Kanna effects

Kanna (Sceletium tortuosum) is known to elevate mood, to decrease anxiety, stress and tension and to suppress the appetite. In a moderate dose it induces euphoria and has stimulating effects, which in a higher dose turn into sedation.

Kanna as tranquillizer

A small dose of Sceletium tortuosum provides relief from anxiety and stress. Insecurities, inhibitions and feelings of inferiority dissolve. Some users experience a feeling of meditative tranquillity, the ability to focus on inner thoughts or an enhanced appreciation of the beauty of nature.

The effects of kanna have also been described as ‘emotionally disengaging’, as users might experience more distance towards situations they are usually emotionally involved with. In some situations this is perceived as unpleasant. In other situations, for example when nervous about speaking in public, this can be seen as an advantage.

Social effects of kanna

Whereas some feel kanna makes them more reserved in social situations, others have described a deepening of social contacts. As anxiety and insecurities disappear a general euphoria and self-confidence prevails. That’s why kanna may be helpful in personal conversations. It’s not common, but some users report a heightened sensation of the skin and sexual arousal.

Kanna: both stimulant and sedative

In a moderate dose kanna gives an energy boost: some users describe ‘tingling sensations’ or the desire to dance and sing. Others report enhanced ability to think clearly and focus sharply. In a higher dose stimulating effects are exchanged for sedation, experienced by both mental and muscle relaxation. In this stage concentration and focus might become slightly impaired.

Kanna and appetite

Sceletium tortuosum suppresses the appetite. It’s also reported to suppress the effects of tobacco and the desire for nicotine.

Is kanna hallucinogenic?

Kanna is not hallucinogenic, though some users report a slight change in visual perception. Colours may appear softer or more accented and the user may perceive objects to be surrounded by a subtle glow. Stories about kanna being psychoactive can most likely be traced back to its traditional use in a herbal mix including cannabis sativa.

Kanna as antidepressant

Kanna is most well-known for its mood uplifting and antidepressant effects. Many of the active alkaloids (see Chemistry) in kanna function as Serotonin Reuptake Inhibitor (SRI). This means they inhibit the decomposition of natural available serotonin in the brain and allow the brain to function with lower levels of this neurotransmitter. Most prescription antidepressants function in a similar way. Not unsurprisingly, an extract of several alkaloids from Sceletium tortuosum has been patented for use as a prescription medicine.


Kanna enhances the effects of alcohol and cannabis. Their combination may produce mild visions. The Khoikhoi were known to smoke kanna as part of a herbal mix including cannabis. Damiana, blue lotus flowers, wild dagga, tongkat ali and ginseng are other herbs that combine well with kanna.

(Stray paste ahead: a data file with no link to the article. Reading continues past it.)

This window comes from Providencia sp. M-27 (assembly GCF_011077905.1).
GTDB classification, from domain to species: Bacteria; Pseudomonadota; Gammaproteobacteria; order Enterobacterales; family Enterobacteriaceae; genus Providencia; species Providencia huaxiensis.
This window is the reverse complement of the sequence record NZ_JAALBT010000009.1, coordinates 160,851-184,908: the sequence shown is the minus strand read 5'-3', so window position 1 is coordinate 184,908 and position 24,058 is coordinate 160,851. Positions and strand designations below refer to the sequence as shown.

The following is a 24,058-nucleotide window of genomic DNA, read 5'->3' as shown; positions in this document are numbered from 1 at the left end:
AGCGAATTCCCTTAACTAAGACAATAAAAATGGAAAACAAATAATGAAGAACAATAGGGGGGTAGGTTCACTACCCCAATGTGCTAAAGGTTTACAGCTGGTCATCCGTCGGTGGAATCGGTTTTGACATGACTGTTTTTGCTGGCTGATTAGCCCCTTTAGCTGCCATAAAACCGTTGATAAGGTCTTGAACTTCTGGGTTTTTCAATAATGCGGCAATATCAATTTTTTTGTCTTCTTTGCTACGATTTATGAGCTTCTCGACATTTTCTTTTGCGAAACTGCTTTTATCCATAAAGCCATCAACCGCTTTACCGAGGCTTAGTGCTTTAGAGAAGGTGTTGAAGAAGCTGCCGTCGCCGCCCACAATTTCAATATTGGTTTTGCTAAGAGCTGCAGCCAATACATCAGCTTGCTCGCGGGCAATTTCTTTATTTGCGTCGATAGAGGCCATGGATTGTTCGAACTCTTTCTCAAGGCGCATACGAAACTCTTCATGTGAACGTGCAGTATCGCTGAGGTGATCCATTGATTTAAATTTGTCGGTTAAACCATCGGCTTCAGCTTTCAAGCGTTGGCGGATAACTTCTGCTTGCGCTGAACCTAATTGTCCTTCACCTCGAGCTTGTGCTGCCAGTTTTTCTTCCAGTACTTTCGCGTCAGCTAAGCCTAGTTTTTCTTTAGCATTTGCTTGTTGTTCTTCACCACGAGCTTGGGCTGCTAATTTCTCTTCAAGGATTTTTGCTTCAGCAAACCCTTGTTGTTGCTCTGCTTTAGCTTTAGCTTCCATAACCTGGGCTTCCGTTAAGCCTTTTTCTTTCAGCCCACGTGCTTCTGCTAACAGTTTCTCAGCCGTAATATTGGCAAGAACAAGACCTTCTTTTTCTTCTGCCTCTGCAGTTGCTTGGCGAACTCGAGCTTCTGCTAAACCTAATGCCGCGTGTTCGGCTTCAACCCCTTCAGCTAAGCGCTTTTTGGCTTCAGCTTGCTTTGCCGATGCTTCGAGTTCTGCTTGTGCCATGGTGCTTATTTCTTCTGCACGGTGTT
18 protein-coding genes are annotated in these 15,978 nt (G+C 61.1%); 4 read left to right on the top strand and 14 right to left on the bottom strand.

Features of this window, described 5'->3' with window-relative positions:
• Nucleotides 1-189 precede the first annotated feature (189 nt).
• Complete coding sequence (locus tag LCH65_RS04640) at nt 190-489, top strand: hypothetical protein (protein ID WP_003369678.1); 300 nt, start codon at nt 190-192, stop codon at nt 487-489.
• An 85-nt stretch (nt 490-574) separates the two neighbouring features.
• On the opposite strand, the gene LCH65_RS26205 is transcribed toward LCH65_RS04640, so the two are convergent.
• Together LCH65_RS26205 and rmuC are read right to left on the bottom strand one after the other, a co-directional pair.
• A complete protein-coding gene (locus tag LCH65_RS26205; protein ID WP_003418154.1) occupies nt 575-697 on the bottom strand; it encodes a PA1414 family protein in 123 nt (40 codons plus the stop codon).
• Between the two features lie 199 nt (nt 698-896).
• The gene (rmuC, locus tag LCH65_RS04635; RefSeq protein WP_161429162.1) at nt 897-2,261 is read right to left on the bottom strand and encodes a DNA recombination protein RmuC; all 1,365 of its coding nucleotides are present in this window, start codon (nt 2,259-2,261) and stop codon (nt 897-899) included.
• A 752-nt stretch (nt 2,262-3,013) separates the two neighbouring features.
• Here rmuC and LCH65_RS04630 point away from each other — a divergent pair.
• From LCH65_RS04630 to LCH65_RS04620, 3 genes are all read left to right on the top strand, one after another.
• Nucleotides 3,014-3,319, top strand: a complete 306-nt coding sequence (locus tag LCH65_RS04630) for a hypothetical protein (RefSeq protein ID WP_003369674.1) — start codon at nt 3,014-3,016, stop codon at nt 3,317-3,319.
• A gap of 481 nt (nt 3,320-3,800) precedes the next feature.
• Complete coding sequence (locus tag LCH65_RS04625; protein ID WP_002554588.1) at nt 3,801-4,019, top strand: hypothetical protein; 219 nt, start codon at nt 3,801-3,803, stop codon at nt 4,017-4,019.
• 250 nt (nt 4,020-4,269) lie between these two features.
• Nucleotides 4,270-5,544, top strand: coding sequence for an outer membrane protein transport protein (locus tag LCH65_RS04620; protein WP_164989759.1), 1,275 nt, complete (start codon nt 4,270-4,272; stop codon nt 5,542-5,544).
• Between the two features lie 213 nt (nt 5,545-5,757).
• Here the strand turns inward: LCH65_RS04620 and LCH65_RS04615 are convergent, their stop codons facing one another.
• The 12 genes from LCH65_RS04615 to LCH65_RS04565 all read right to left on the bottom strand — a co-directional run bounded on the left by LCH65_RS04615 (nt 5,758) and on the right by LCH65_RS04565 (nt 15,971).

Set and Setting

The effects of kanna largely depend on the set (mental state) and setting (physical and social environment) of the user. Sceletium tortuosum needs natural serotonin to work with: the herb prevents break down of this neurotransmitter, but doesn’t produce new supplies. Therefore it works best while already undertaking an activity that cheers you up (e.g. meeting with friends, sporting, watching comedies).

Although kanna can be experienced as a relief for those dealing with depressive feelings, be aware that mood regulation is influenced by many factors like for example food, social activities, (lack of) daylight and physical exercise. If you suffer from severe depression, don’t self-medicate with kanna before consulting a doctor.

Side-effects of kanna

Kanna elevates the blood pressure and may cause mild headaches and nausea (no vomiting). In case of an overdose this may turn into palpitations and anxiety.

Kanna may cause a soft or loose stool. Some users report a dry mouth and a haziness of sounds and colours.

Drowsiness might be another side-effect of kanna and therefore it shouldn’t be used while driving or operating machinery. Some users report insomnia, which can be prevented by not taking kanna late in the day.

When the initial effects of kanna wear off, some users perceive a transient increase in anxiety or irritability: things appear to be more annoying. Taking a second dose will shortly prevent this effect, but eventually the negative side-effects become more pronounced and will outweigh the positive effects.

Some users report ‘priming’ will enhance kanna’s effect. If you don’t feel a strong effect the first time, your body might need to get used to it. Take a small dose every day over the course of a few days, and see how the effect changes.

Others found they built up a tolerance for the substance, meaning they had to increase the dose when using kanna regularly over a prolonged period of time.

No adverse side-effects or withdrawal effects have been reported by long-term users of the herb. Safety tests have been conducted on dogs (2002) and cats (2004) by Hirabayashi et al. No adverse effects were found, except for a slight increase in daytime sleep for the cats. Kanna was actually found to have beneficial effects on cats that showed signs of stress and on dogs that were clinically diagnosed with dementia.